Indonesia’s is a unique society. Over 90 per cent of population follows Islam. Jawa, with over 90 million, is the most populated. Jogyakarta, in Java, is supposed to be the heartland of the Mohammadiya Islam in Indonesia. It is here that the hijaab has taken a shape of some kind of a movement to assert the Islamic sway over the country. But it is here, at Borobudur—the massive and magnificent ancient Buddhist monument designated as ‘World Heritage Site’—I met a bunch of students from the Mohammadiya University of Yogyakarta dressed as characters from Ramayana. They were dressed as Sri Ram, Sita, Lakshmana, Hanumana and others. On enquiry, I was told that they get special credits for their knowledge, understanding and performance of Ramayana in graduation scores. On the airports of Indonesia I saw local airlines with Sanskrit names called Mandala (a beautiful floral pattern as its emblem) and Garuda. (Garuda is the mount of Bhagwan Vishnu). There is still a lot of Sanskrit in the names people give to their children. Saraswati, Shailendra, Sudarshana, Suryanto, Sukarno are common, One of the busy streets is called Sudarshan Chakra. There are still many more streets with Hindu/Sanskrit names. The University in Jogja is named after legendry Gadja Madha. Even a Catholic Church run university is called Sanata Darma University. Ramayana is virtually in the bloodstream of an average Indonesian. The familiarity with its characters could well be as much among the common Indonesians as among the common Indians, if not higher. Likewise is the interest in the Mahabharata and its characters. All this has survived 600 years of Islam.

Understandably, Arabisation has been too slow for the hardliners’ liking. Orthodox clerics routinely rail against the un-Islamic practices among the Indonesians. This is a fact that the new currency notes do not anymore depict an image of Ganesha as they did in the earlier ones. The name Garuda also has been targeted for change by the Islamists. Hijaab is just a symptom. Arabic strain of Islam is still at ease with the surviving symbols of Indonesia’s pre-Islamic past. Five hundred years of Islam sits like a dome over the millennia-old Hindu civilisational foundations and pillars. Few societies in the world betray such a stark dichotomy. Islamists are seeking to replace these pillars and foundations. It seems like an audacious adventure.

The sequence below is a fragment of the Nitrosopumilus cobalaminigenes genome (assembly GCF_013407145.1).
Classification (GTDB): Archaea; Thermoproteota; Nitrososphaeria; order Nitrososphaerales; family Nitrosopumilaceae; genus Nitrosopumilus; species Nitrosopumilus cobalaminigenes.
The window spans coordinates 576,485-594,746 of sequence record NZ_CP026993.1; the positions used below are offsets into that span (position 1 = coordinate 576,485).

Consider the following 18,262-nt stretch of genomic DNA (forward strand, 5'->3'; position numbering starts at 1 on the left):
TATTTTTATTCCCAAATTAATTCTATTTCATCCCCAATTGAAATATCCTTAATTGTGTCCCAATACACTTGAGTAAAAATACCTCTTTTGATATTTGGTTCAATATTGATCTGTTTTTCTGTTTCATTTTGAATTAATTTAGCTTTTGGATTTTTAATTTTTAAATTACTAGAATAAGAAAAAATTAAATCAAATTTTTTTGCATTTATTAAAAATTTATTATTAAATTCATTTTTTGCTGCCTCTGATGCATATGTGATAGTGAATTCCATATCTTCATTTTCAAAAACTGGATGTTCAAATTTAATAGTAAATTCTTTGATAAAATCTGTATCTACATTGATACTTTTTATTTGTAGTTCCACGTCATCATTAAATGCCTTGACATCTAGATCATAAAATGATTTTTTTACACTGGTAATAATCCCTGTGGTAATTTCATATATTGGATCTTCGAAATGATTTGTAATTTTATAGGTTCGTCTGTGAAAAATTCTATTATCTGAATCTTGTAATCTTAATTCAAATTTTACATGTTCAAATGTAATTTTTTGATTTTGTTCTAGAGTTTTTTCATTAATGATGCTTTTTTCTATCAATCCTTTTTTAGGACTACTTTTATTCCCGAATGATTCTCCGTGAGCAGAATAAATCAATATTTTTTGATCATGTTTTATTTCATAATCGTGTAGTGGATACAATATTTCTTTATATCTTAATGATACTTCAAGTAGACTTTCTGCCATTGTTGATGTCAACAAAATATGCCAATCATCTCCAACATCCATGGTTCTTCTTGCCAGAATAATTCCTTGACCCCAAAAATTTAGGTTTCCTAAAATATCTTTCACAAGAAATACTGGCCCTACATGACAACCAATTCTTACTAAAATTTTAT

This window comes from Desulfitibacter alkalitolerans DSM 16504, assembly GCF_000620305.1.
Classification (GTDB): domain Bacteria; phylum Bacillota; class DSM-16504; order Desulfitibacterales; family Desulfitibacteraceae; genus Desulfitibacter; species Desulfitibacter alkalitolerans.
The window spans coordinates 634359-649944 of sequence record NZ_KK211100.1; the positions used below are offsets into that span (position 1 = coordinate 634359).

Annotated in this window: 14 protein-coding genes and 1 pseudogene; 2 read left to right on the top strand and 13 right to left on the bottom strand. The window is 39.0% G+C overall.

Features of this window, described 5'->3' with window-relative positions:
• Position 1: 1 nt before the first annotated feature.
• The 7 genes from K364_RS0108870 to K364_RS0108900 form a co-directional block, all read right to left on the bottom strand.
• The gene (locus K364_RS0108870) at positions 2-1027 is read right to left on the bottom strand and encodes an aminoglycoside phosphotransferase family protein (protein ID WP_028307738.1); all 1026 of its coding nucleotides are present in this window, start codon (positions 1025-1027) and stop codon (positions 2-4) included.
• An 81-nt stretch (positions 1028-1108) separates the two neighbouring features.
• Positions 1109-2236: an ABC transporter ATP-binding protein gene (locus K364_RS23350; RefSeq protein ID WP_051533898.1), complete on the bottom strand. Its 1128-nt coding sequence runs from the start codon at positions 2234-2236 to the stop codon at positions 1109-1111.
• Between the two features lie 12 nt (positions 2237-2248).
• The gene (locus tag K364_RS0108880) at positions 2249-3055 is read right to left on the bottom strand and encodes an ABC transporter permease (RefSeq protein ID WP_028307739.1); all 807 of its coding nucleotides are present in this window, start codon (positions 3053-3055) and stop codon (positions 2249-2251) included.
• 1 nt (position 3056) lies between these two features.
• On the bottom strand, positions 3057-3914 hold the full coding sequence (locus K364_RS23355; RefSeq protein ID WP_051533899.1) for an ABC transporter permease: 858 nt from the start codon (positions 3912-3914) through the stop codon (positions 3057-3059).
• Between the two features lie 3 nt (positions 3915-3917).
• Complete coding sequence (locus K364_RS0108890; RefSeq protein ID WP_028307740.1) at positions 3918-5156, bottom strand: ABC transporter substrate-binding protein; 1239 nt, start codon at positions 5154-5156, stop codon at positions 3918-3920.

Centuries before Islam, the Indonesian society was home to a thriving civilisation that was of Indian origin. It was Hindu (and later, also Buddhist) in faith. Sanskrit and later Pali as well, besides the local languages were prevalent. The architecture of old temple ruins resembles that of Chola kings of peninsular India. The entire terrain is dotted with the monumental ruins of the centuries old temples and monastries. A few of them have been declared as world heritage sites. The government has restored some of them very beautifully. Today, these icons are at the core of Indonesia’s tourism promotion campaigns and earn it handsome revenue. Bali is the tourism capital for the country.

The vast expanse of this 17,000-island archipelago was split across several small warring states. Their integration into one state was brought about by a Chanakya-like visionary, Gadja Madha by uniting small kingdoms and territories of Indonesian archipelago. He then appointed a king Raja Muda and served him as his Prime Minister. This is how the Maja Pahit Empire was put together. They were the last Hindu kingdom that ruled Indonesia.

Islam gained entry in Indonesia not on horsebacks carrying swords. In the 14th century, legend has it that some rich Arab traders induced and converted an erstwhile Javanese prince to Islam who kept his conversion a secret. He then went on to marry the daughter of the then king. Later, this crypto-Muslim son-in-law carried out a coup and seized the throne. Laity followed the royalty.

Today, Indonesia is overwhelmingly Muslim. Bali is the only island that zealously guarded its faith and refused to give in to persistent and often violent attempts. Bali remains, over 90 per cent, Hindu. East Timor asserted its Christian character and managed to secede. The population and the polity is, attitudinally still very Hindu – gentle and inclusive. Some of the fringe trends are, unmistakably, jehadi. This election will decide what will prevail in future.